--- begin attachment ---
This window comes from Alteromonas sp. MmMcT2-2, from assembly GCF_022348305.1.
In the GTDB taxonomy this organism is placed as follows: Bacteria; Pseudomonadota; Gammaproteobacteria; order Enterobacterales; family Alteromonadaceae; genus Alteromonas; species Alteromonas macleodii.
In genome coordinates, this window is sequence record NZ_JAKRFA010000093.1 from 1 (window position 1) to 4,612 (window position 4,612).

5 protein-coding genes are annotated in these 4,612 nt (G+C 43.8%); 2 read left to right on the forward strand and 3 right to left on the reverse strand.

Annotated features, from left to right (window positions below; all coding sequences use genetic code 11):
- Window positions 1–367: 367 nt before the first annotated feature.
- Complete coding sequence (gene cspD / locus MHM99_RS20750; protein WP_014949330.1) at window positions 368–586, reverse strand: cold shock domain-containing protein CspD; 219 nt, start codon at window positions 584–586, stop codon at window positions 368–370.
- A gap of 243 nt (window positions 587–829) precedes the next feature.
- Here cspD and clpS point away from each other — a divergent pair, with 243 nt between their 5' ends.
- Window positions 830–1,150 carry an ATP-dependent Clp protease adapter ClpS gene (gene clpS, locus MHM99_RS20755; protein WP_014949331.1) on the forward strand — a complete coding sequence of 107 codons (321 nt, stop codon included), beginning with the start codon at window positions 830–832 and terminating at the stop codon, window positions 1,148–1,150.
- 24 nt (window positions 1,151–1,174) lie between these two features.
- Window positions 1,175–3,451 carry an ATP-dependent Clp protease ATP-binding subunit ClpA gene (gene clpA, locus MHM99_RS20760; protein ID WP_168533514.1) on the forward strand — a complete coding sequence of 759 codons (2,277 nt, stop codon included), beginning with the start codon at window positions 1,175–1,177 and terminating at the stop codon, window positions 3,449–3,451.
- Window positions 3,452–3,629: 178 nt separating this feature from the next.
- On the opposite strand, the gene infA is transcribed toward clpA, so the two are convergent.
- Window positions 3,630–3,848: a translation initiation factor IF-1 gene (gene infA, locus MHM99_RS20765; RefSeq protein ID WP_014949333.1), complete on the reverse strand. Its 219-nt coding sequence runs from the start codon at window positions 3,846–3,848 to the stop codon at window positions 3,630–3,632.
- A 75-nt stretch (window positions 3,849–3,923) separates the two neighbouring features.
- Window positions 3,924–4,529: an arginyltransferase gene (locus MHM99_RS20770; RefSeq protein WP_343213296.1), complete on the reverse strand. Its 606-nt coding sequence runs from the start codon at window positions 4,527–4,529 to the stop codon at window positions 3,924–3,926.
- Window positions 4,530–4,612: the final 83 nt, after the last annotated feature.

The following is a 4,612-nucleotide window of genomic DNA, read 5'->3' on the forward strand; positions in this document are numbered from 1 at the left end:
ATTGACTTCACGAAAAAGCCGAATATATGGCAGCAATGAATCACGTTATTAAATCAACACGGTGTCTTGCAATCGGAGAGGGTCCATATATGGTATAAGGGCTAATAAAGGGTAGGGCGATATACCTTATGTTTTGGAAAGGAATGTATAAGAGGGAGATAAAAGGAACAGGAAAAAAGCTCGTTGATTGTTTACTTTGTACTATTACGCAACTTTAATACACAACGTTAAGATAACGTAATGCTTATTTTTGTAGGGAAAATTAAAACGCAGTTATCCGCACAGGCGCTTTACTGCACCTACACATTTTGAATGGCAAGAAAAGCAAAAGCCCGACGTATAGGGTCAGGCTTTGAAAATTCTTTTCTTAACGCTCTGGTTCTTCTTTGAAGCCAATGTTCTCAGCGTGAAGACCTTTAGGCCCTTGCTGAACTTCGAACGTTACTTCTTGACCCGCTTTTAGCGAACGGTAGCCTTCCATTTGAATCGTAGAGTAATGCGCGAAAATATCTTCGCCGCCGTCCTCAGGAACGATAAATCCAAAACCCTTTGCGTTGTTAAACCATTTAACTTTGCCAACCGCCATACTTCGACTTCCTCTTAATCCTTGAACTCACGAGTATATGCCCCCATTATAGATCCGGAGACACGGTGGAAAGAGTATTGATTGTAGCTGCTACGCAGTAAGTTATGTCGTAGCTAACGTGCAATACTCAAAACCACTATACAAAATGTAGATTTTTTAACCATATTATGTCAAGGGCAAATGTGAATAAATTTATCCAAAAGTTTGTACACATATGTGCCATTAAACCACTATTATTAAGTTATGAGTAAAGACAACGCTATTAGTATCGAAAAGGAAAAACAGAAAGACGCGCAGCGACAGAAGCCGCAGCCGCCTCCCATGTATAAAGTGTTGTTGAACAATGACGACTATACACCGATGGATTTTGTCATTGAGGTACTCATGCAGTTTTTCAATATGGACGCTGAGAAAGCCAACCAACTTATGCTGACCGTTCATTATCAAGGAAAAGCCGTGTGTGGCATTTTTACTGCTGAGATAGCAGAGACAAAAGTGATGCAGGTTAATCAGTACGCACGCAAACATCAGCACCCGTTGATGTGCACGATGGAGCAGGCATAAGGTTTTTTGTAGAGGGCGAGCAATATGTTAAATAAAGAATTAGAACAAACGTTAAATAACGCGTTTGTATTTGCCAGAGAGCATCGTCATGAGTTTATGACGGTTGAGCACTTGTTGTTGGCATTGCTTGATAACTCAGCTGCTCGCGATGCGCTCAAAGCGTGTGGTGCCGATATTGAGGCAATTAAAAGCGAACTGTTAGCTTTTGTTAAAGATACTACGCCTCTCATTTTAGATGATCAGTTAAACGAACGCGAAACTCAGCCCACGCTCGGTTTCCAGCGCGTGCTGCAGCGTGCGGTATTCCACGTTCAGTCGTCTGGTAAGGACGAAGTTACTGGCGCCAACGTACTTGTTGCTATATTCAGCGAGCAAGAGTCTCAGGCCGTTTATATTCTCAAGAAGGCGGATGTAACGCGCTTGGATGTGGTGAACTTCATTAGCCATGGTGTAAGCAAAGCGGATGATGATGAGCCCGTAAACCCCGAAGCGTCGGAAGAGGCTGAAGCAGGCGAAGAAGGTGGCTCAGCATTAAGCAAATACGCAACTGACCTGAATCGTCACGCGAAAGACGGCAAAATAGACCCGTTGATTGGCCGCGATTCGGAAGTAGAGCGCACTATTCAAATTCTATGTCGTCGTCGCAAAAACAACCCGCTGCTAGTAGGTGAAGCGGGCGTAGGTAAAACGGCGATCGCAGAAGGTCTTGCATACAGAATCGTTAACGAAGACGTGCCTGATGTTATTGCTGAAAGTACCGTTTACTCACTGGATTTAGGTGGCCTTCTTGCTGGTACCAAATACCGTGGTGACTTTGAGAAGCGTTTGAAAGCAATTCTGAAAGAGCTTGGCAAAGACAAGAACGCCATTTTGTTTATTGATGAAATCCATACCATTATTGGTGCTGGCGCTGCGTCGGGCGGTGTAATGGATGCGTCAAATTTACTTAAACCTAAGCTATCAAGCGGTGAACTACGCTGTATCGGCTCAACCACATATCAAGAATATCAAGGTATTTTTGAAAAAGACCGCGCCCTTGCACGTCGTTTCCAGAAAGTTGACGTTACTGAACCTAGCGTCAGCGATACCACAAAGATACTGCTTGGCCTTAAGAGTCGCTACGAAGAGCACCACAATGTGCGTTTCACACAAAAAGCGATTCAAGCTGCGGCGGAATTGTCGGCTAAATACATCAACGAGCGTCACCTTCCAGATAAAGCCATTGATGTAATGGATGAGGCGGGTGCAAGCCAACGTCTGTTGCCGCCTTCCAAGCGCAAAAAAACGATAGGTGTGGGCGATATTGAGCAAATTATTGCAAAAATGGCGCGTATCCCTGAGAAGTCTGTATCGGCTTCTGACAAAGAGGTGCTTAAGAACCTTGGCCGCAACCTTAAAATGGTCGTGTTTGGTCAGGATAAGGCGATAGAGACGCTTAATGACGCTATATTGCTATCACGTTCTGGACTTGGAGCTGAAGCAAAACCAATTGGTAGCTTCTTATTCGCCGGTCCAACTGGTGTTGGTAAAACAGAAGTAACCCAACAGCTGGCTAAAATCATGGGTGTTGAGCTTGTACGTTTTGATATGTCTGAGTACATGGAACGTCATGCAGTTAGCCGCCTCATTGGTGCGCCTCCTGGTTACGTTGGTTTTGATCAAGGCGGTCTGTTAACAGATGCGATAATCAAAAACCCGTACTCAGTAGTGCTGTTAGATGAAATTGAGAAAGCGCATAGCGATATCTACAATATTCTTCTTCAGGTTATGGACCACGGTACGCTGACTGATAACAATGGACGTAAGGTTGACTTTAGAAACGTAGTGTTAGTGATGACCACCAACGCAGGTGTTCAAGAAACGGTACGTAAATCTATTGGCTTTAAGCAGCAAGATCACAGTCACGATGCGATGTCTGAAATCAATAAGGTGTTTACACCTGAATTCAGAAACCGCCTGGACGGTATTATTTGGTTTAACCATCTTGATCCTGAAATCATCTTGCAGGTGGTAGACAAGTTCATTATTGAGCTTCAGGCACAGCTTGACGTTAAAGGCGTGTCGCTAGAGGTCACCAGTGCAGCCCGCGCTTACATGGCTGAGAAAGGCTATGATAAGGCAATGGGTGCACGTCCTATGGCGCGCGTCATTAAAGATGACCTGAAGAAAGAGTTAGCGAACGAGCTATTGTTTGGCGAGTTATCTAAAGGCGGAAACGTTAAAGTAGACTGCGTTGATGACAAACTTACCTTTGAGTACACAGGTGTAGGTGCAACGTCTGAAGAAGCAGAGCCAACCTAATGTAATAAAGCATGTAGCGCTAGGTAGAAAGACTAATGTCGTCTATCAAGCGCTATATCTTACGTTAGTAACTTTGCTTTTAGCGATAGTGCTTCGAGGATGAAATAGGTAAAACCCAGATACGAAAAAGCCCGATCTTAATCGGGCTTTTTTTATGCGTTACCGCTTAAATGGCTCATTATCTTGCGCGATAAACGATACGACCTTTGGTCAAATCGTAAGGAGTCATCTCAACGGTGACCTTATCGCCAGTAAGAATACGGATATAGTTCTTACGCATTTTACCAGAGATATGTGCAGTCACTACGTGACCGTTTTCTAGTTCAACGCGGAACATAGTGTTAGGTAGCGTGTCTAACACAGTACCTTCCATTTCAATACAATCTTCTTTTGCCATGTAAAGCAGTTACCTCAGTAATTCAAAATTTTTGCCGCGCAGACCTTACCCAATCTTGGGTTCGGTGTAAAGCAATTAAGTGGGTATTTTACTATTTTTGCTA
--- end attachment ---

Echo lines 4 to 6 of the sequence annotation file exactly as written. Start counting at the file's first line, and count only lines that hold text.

5 protein-coding genes are annotated in these 4,612 nt (G+C 43.8%); 2 read left to right on the forward strand and 3 right to left on the reverse strand.

Annotated features, from left to right (window positions below; all coding sequences use genetic code 11):
- Window positions 1–367: 367 nt before the first annotated feature.